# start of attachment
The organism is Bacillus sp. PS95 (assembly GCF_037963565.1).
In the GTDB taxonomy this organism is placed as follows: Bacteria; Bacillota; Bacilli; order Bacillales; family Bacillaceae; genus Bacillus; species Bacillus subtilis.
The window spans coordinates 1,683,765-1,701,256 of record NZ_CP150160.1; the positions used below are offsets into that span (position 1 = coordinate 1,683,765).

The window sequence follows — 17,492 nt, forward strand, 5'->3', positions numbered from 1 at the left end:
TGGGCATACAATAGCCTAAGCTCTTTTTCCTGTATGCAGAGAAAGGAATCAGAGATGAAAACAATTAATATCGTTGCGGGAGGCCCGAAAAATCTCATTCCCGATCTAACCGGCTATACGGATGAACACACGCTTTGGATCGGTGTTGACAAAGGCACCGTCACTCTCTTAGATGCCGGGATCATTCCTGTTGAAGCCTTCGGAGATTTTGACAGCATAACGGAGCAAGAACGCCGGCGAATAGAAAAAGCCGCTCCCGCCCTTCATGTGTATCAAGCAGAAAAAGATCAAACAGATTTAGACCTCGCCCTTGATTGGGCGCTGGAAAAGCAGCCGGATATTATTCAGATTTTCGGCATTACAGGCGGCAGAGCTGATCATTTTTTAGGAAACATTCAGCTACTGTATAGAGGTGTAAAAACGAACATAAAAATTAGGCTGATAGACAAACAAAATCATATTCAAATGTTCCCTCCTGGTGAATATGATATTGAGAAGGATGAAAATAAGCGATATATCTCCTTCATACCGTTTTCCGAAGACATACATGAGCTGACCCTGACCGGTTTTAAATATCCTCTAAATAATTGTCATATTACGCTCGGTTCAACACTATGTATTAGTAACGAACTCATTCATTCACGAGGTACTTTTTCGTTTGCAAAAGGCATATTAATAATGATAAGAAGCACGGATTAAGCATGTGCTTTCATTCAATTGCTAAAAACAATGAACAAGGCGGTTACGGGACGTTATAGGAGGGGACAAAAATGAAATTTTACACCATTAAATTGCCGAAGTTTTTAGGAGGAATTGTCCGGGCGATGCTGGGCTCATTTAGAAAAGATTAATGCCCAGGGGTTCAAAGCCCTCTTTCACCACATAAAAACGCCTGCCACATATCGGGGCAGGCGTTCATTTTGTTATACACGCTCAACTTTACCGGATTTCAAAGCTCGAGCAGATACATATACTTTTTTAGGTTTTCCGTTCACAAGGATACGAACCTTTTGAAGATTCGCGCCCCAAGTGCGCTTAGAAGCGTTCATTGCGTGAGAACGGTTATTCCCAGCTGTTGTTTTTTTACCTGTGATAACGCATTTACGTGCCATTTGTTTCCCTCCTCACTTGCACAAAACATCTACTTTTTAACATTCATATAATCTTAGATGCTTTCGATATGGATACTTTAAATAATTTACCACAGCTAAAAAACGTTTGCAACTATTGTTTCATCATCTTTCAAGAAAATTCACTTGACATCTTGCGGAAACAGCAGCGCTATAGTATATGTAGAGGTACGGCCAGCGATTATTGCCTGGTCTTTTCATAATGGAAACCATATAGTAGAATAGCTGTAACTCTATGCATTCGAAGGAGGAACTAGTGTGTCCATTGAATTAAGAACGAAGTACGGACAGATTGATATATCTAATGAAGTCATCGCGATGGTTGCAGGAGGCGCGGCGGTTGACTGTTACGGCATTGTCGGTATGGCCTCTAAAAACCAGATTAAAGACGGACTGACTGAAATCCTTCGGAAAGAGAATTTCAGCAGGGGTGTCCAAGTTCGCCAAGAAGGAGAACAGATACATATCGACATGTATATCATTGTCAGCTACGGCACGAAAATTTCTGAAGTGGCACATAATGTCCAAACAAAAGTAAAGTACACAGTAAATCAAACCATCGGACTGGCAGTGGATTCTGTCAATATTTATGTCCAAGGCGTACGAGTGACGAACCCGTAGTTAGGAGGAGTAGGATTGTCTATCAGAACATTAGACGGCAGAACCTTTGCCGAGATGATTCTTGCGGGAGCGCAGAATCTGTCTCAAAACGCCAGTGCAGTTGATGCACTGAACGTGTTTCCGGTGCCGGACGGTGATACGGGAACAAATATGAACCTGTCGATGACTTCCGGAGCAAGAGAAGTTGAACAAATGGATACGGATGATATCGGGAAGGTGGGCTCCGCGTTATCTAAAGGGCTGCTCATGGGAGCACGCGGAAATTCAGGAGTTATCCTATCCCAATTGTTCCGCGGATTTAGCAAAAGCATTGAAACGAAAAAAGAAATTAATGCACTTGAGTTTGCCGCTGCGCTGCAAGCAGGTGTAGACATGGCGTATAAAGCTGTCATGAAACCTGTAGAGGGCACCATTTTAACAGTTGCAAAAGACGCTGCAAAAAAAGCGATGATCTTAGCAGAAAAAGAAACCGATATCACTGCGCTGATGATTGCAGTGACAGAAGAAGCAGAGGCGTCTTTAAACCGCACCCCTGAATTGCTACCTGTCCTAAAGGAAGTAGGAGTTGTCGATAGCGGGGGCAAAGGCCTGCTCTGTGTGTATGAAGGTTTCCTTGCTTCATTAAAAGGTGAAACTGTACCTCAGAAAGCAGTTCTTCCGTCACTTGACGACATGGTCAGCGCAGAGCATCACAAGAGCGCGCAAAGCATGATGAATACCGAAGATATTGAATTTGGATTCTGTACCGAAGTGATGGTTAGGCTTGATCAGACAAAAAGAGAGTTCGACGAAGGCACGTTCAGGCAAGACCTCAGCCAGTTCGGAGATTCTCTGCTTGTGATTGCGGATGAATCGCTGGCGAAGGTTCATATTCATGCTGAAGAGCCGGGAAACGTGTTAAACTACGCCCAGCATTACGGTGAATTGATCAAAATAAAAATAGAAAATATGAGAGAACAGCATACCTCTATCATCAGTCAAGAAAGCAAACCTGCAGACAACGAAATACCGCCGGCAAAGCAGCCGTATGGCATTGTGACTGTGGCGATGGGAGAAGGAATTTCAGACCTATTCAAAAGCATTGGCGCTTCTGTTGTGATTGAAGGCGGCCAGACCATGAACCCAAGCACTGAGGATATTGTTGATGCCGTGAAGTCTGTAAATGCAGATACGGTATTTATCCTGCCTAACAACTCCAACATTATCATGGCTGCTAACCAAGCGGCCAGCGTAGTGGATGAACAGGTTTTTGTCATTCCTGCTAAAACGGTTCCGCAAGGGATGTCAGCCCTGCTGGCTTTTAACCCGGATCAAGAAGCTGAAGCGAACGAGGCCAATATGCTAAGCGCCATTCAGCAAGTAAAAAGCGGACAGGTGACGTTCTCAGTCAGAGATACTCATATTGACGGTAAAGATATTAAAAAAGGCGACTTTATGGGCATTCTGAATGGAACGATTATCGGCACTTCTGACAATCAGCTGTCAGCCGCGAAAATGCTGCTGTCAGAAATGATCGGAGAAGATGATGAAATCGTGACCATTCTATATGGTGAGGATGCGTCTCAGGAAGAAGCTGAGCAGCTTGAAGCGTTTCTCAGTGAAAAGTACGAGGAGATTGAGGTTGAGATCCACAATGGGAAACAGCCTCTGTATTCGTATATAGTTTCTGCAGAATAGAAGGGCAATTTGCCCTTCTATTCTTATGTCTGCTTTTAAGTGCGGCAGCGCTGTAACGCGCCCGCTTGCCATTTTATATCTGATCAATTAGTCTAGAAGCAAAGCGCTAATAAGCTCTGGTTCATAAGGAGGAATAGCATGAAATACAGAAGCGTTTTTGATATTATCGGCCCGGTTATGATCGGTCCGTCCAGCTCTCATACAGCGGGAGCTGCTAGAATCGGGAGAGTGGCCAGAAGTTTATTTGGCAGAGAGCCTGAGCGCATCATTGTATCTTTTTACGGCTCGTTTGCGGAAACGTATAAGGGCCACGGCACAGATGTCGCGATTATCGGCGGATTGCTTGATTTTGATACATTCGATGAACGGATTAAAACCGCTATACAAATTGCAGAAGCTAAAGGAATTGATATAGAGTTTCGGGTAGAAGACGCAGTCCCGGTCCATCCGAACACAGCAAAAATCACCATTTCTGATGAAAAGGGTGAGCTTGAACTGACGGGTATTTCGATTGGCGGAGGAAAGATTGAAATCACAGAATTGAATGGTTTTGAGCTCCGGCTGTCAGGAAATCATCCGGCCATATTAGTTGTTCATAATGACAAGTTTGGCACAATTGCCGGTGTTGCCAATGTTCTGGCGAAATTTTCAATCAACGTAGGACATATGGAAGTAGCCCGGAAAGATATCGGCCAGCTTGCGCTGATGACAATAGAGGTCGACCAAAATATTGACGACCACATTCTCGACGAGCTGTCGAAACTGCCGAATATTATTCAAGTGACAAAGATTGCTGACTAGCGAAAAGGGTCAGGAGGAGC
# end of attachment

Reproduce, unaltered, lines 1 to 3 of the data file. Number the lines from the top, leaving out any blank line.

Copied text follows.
The organism is Bacillus sp. PS95 (assembly GCF_037963565.1).
In the GTDB taxonomy this organism is placed as follows: Bacteria; Bacillota; Bacilli; order Bacillales; family Bacillaceae; genus Bacillus; species Bacillus subtilis.
The window spans coordinates 1,683,765-1,701,256 of record NZ_CP150160.1; the positions used below are offsets into that span (position 1 = coordinate 1,683,765).